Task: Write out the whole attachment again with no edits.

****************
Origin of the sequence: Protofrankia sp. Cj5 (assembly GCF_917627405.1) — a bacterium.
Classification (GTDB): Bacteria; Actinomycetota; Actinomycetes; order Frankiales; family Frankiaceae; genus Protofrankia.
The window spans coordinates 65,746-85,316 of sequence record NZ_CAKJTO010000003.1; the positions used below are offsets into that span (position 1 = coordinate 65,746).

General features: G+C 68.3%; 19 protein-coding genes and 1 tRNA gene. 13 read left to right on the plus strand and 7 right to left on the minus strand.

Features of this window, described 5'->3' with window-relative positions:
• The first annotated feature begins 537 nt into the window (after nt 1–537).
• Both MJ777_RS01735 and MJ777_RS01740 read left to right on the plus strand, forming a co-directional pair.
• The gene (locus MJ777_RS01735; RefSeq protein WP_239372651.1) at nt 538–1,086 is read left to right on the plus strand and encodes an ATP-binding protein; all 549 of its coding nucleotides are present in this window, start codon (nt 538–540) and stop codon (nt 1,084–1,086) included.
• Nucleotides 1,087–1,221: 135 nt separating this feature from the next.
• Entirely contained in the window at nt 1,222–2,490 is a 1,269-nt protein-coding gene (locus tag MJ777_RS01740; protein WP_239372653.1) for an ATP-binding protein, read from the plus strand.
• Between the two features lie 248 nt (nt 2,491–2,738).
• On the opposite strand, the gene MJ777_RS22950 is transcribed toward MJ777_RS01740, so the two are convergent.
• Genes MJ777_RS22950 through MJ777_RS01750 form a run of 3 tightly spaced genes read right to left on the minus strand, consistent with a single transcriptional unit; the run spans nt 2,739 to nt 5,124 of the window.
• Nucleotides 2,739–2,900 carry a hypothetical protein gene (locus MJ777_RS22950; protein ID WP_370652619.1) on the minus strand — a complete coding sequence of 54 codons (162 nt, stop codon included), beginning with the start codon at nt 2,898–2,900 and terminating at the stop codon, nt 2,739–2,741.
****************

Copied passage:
Origin of the sequence: Protofrankia sp. Cj5 (assembly GCF_917627405.1) — a bacterium.
Classification (GTDB): Bacteria; Actinomycetota; Actinomycetes; order Frankiales; family Frankiaceae; genus Protofrankia.
The window spans coordinates 65,746-85,316 of sequence record NZ_CAKJTO010000003.1; the positions used below are offsets into that span (position 1 = coordinate 65,746).

General features: G+C 68.3%; 19 protein-coding genes and 1 tRNA gene. 13 read left to right on the plus strand and 7 right to left on the minus strand.

Features of this window, described 5'->3' with window-relative positions:
• The first annotated feature begins 537 nt into the window (after nt 1–537).
• Both MJ777_RS01735 and MJ777_RS01740 read left to right on the plus strand, forming a co-directional pair.
• The gene (locus MJ777_RS01735; RefSeq protein WP_239372651.1) at nt 538–1,086 is read left to right on the plus strand and encodes an ATP-binding protein; all 549 of its coding nucleotides are present in this window, start codon (nt 538–540) and stop codon (nt 1,084–1,086) included.
• Nucleotides 1,087–1,221: 135 nt separating this feature from the next.
• Entirely contained in the window at nt 1,222–2,490 is a 1,269-nt protein-coding gene (locus tag MJ777_RS01740; protein WP_239372653.1) for an ATP-binding protein, read from the plus strand.
• Between the two features lie 248 nt (nt 2,491–2,738).
• On the opposite strand, the gene MJ777_RS22950 is transcribed toward MJ777_RS01740, so the two are convergent.
• Genes MJ777_RS22950 through MJ777_RS01750 form a run of 3 tightly spaced genes read right to left on the minus strand, consistent with a single transcriptional unit; the run spans nt 2,739 to nt 5,124 of the window.
• Nucleotides 2,739–2,900 carry a hypothetical protein gene (locus MJ777_RS22950; protein ID WP_370652619.1) on the minus strand — a complete coding sequence of 54 codons (162 nt, stop codon included), beginning with the start codon at nt 2,898–2,900 and terminating at the stop codon, nt 2,739–2,741.